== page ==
108 – The Firm(s)

The Firm (1989) vs The Firm (2009)

Jen and Tim look at two takes on football hooliganism called The Firm. The 1989 version is a masterpiece, the other, not so much! Hear the entire episode over at Patreon for a pledge as low as $2/month!

The 20-minute documentary Alan Clarke: His Own Man is a nice intro to the director. Also, many of his works can be found on YouTube, so happy hunting!

Jen referred to a film called “WarGames” when she actually meant The War Game, a 1965 dramatization of nuclear warfare against England that the BBC withdrew from broadcast until 1985. It did not star Matthew Broderick or Ally Sheedy.

She also sorta muffed the description of Ken Loach’s teleplay Cathy Come Home, which horrified the British public with its account of a homeless couple (to little material effect, according to Loach). This short article describes the production and draws from some of the news coverage of the time.

Also, “If you know what’s good for you…Weetabix!”

For more of bleak Britain, try our episode on nuclear horror film Threads!

106 – Planet of Storms

Still frame from Pavel Klushantsev's Planet of Storms (1962)

Tim and Jen return to Soviet filmmaker Pavel Klushantsev’s optimistic world of space exploration for 1962’s Planet of Storms! Hear the full episode on Patreon for a pledge of as low as $2/month and get access to all our other bonus content.

The original film is available on YouTube with English subtitles. If you’re curious about the 1955 Disney short Man in Space, you can watch it here, but you won’t actually learn much about the historical origins of rocketry.

See photos of the actual Venusian surface captured by some of the unfortunate Soviet probes we mentioned.

If you missed our Road to the Stars episode, listen to it here!

ERRATA: Jen speculates in the episode about the reason for the lack of cultural impact the film made in the United States. It turns out there’s a good reason. Planet of Storms didn’t arrive in the US in official, unadulterated home video form until some time in the 90s. As we mentioned, the film was cannibalized for two different American productions. One was Voyage to the Prehistoric Planet, with new footage directed by eventual New Queer Cinema trailblazer Curtis Harrington. The other, as we mentioned in the episode, was Voyage to the Planet of Prehistoric Women. They both suck.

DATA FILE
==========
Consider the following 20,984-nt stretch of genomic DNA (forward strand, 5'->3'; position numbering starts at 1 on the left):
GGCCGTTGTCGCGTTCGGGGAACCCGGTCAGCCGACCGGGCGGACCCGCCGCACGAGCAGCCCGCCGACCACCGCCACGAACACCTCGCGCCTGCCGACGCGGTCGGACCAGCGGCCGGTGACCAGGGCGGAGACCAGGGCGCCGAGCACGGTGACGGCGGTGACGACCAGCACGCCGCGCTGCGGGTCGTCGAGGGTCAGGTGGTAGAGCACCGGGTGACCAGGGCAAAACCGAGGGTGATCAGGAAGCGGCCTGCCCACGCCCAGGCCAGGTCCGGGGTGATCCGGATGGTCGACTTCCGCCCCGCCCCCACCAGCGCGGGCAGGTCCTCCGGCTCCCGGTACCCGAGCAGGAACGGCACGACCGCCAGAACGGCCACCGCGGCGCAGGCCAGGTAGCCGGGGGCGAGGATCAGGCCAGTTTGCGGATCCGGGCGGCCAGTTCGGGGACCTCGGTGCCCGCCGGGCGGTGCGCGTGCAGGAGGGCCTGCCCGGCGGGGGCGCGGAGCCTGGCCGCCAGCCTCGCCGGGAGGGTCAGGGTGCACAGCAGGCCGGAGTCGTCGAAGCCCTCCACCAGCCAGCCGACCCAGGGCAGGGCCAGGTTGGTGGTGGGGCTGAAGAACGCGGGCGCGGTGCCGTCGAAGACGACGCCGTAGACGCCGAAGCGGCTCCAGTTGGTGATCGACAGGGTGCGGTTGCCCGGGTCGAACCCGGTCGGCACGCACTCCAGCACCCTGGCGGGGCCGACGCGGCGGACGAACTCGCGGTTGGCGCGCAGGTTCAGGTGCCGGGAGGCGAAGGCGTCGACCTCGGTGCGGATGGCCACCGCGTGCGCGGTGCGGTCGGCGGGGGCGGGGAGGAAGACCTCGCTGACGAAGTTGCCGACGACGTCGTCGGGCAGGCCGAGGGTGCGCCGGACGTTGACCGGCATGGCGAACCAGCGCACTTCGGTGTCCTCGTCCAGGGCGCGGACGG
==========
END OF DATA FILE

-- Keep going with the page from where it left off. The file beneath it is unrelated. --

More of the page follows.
105 – The Astrologer

Jen and Tim are astounded by one of the most pompous auteur statements ever made— Craig Denney’s The Astrologer from 1976! Hear the whole episode over at our Patreon for a pledge of as little as $2/month, and get access to all our other bonus content as well!

More on The Astrologer (1976)

The Astrologer had a theatrical run from at least 1976 through part of 1977, but was considered lost for many years. It eventually resurfaced in 2021 on YouTube. Paramount appears to have a copyright claim on the picture (amazing that they’d even want it), but that doesn’t mean it can’t be seen if you know where to look.

The story of auteur Craig Denney is as mysterious as it is surprising. Jim Vorel has a good rundown at Paste Magazine. Long story short, Denney made a bold play for notoriety, only to disappear sometime in the 80s. No one knows when he died, if he’s actually dead, or even his real birthdate! And that’s just the start of the confusion! From the article:

Denney’s friend and associate Arthyr Chadbourne (who plays business manager Arthyr in the film) has disputed these figures, suggesting instead at L.A. screenings/Q&As that Denney was notorious for exaggeration and self-aggrandizing. As Chadbourne reportedly said then, “Craig was wonderful with hype. Everything was millions … you should read some of the things we used to send out to investors.”

Jim Vorel, Paste Magazine

Vorel’s article draws from this well-researched piece by Sean Welsh over at Matchbox Cine. Did Craig Denney fake his death? Where the hell did he get all his money? Which of his claims about his life were true? Was he even as successful as he claimed he was?